On the Power of Internet and the Rise of Online Grocery in Bangladesh with Waseem Alim, Co-founder, and CEO, Chaldal
Welcome to our new series Possible If You Want, powered by Grameenphone, exploring the power and possibilities of the internet. Over the perhaps last 20 years, the internet has reshaped our world. Today, we communicate and connect differently. We shop and consume differently. We build companies and solve problems differently. The internet has penetrated and transformed almost every area of our lives.
This series is about our innate possibilities, the power of the internet, and what happens when we bridge the two. We’ll be interviewing some of the country’s successful technology entrepreneurs and learn about their vision, their take on the power and possibilities of the internet, how they personally and their businesses use technology to tackle some of the pressing problems of our society and much more.
All the stories will be exclusively published in Future Startup and you can find them here.
Coronavirus pandemic has fast-forwarded the future of ecommerce across markets. Of ecommerce verticals, online grocery has gained the most from the pandemic induced rise in online shopping. Online grocery companies like Chaldal have seen an unprecedented growth in the past two quarters of 2020 amid the coronavirus pandemic and have become essential services. These companies have helped consumers to stay at home and maintain social distancing and thus helping contain the spread of the virus. The rise of companies like Chaldal is a testament to the power of the internet from the perspective of both the consumers and entrepreneurs.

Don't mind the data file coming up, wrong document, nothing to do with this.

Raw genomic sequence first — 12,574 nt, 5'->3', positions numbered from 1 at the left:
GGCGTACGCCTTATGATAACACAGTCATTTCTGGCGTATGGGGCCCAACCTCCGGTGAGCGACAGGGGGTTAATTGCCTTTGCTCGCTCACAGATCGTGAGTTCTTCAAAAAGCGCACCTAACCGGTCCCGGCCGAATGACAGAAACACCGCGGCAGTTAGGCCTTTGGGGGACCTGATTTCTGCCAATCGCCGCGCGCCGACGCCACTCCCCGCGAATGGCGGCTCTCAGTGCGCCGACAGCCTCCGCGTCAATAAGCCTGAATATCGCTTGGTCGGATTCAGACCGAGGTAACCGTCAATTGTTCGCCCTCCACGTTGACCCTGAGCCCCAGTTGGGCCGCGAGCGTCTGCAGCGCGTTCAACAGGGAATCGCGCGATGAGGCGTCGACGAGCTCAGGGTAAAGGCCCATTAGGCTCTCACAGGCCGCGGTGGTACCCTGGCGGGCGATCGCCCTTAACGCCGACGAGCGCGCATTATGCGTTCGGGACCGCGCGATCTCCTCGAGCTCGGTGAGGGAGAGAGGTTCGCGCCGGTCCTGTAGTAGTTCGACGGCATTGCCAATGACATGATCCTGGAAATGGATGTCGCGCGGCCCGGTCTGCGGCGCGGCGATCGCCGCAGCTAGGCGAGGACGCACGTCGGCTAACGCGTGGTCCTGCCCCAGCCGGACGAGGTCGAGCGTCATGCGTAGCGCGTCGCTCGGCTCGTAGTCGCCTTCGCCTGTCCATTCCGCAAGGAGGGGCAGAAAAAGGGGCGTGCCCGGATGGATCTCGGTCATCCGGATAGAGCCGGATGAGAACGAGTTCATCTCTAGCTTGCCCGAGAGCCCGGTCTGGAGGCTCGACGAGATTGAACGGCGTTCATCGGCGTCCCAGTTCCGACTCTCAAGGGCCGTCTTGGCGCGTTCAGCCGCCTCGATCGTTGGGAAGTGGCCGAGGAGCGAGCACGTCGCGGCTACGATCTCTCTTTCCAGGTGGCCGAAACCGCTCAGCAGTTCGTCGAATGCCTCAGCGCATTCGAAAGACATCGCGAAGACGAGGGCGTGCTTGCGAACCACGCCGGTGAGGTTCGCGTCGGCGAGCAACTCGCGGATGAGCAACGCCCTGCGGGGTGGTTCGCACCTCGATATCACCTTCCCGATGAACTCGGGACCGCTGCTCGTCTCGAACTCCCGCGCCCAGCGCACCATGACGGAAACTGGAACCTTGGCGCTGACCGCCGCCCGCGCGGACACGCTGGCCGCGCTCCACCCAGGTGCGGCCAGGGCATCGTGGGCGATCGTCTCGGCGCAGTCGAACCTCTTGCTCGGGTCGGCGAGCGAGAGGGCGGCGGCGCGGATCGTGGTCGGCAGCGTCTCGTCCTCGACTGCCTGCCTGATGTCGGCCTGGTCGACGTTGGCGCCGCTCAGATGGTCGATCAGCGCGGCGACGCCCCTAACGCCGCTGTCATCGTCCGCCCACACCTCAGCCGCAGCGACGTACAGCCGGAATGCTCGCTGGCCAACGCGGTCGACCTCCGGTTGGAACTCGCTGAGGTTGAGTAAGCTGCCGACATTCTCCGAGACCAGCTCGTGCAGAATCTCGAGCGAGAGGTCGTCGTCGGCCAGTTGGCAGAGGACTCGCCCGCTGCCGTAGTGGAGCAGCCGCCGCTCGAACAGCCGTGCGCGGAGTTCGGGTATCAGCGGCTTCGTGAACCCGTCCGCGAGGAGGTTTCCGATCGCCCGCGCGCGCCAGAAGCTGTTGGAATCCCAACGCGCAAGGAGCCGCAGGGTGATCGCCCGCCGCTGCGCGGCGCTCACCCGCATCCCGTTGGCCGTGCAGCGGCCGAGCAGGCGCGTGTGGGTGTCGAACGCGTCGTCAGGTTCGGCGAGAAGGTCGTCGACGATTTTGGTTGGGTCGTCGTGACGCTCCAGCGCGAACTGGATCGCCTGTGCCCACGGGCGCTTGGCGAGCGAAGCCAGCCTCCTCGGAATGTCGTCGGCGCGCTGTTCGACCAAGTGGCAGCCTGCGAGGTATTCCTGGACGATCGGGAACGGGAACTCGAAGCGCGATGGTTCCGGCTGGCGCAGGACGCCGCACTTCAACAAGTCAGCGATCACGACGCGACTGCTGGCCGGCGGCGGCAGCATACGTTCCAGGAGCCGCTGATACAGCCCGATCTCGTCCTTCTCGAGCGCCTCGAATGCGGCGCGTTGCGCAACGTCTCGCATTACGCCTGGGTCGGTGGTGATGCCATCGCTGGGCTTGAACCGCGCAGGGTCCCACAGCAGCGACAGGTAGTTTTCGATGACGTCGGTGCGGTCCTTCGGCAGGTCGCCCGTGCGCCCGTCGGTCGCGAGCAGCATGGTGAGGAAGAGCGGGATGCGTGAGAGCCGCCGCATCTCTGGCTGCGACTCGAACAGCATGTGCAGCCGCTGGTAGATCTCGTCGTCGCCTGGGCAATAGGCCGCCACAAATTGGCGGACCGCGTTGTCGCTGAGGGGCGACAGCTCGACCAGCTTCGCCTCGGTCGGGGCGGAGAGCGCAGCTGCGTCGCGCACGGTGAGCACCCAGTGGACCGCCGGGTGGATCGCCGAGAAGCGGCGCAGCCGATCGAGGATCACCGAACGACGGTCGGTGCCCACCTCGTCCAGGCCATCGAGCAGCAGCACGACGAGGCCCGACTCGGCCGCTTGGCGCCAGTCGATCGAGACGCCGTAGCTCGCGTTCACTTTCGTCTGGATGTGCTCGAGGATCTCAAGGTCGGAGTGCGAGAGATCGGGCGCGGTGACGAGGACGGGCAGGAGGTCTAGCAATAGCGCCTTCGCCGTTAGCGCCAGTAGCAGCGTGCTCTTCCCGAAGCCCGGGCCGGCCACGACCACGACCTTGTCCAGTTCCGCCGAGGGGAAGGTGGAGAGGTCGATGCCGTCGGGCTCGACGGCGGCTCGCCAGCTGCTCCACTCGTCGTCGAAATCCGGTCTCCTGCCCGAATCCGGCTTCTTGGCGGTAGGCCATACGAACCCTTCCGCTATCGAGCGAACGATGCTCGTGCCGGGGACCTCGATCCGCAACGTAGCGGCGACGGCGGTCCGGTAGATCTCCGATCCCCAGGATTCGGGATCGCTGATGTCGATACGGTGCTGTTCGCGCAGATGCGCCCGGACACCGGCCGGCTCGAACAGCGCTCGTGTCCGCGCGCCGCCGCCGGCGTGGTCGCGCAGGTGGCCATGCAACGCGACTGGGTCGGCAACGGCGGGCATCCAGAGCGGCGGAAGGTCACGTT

In this excellent interview, Chaldal Co-founder and CEO Waseem Alim, explains how online grocery has turned into an essential service for consumers across the board amid the coronavirus pandemic, how the internet has transformed our lives and work and enabled individuals to access resources and pursue opportunities that were hard to access before, his work at Chaldal, how Chaldal has enabled consumers to shop and consume safely amid the pandemic, the work we needed to do in order take the benefits of the internet to an even greater number of people in Bangladesh, and much more.
Watch the interview and learn
Chaldal is the largest online grocery business in Bangladesh. The company, which started as a small online grocery ecommerce in 2013, has since evolved into a food behemoth and today, has many verticals complementing the grocery at the center of it all.
The marketplace business, with which Chaldal started its operation, has grown and morphed into a micro-warehouse led on-demand delivery model where it helps urbanites to have their groceries and basic necessities delivered at their doorsteps. Today, the company has 12 micro-warehouses across Dhaka city and a mothership warehouse of 30,000 sq feet and continues to experience excellent growth in orders. From the beginning of coronavirus pandemic, Chaldal has played an important role in ensuring access to daily necessities for a large number of people in Dhaka.